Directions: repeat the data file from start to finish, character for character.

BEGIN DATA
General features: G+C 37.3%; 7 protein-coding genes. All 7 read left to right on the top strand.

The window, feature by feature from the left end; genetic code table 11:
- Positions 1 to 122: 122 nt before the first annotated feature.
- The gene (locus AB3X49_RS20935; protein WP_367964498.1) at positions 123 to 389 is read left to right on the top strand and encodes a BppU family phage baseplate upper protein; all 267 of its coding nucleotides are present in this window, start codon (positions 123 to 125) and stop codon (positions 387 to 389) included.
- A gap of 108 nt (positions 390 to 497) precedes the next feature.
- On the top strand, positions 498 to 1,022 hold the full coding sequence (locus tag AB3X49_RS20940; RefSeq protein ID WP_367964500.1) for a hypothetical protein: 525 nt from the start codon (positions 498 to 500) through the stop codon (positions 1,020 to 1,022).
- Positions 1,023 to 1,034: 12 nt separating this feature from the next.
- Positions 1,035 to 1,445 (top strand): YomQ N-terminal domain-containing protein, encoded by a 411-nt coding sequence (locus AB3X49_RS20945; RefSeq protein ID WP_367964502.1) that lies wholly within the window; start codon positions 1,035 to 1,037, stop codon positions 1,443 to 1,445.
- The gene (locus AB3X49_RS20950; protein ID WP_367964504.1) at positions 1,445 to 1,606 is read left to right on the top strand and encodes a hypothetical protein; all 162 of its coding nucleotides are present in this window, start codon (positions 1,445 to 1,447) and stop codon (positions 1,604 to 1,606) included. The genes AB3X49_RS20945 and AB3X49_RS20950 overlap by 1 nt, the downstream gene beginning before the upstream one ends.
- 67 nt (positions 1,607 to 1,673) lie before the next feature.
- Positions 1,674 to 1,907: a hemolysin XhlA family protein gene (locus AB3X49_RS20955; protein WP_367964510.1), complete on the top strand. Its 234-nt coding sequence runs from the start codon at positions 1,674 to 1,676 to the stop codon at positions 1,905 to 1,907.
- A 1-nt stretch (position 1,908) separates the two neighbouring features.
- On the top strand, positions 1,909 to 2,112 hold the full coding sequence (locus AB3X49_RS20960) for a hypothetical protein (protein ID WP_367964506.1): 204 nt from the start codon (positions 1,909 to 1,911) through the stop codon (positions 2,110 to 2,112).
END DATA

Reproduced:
General features: G+C 37.3%; 7 protein-coding genes. All 7 read left to right on the top strand.

The window, feature by feature from the left end; genetic code table 11:
- Positions 1 to 122: 122 nt before the first annotated feature.
- The gene (locus AB3X49_RS20935; protein WP_367964498.1) at positions 123 to 389 is read left to right on the top strand and encodes a BppU family phage baseplate upper protein; all 267 of its coding nucleotides are present in this window, start codon (positions 123 to 125) and stop codon (positions 387 to 389) included.
- A gap of 108 nt (positions 390 to 497) precedes the next feature.
- On the top strand, positions 498 to 1,022 hold the full coding sequence (locus tag AB3X49_RS20940; RefSeq protein ID WP_367964500.1) for a hypothetical protein: 525 nt from the start codon (positions 498 to 500) through the stop codon (positions 1,020 to 1,022).
- Positions 1,023 to 1,034: 12 nt separating this feature from the next.
- Positions 1,035 to 1,445 (top strand): YomQ N-terminal domain-containing protein, encoded by a 411-nt coding sequence (locus AB3X49_RS20945; RefSeq protein ID WP_367964502.1) that lies wholly within the window; start codon positions 1,035 to 1,037, stop codon positions 1,443 to 1,445.
- The gene (locus AB3X49_RS20950; protein ID WP_367964504.1) at positions 1,445 to 1,606 is read left to right on the top strand and encodes a hypothetical protein; all 162 of its coding nucleotides are present in this window, start codon (positions 1,445 to 1,447) and stop codon (positions 1,604 to 1,606) included. The genes AB3X49_RS20945 and AB3X49_RS20950 overlap by 1 nt, the downstream gene beginning before the upstream one ends.
- 67 nt (positions 1,607 to 1,673) lie before the next feature.
- Positions 1,674 to 1,907: a hemolysin XhlA family protein gene (locus AB3X49_RS20955; protein WP_367964510.1), complete on the top strand. Its 234-nt coding sequence runs from the start codon at positions 1,674 to 1,676 to the stop codon at positions 1,905 to 1,907.
- A 1-nt stretch (position 1,908) separates the two neighbouring features.
- On the top strand, positions 1,909 to 2,112 hold the full coding sequence (locus AB3X49_RS20960) for a hypothetical protein (protein ID WP_367964506.1): 204 nt from the start codon (positions 1,909 to 1,911) through the stop codon (positions 2,110 to 2,112).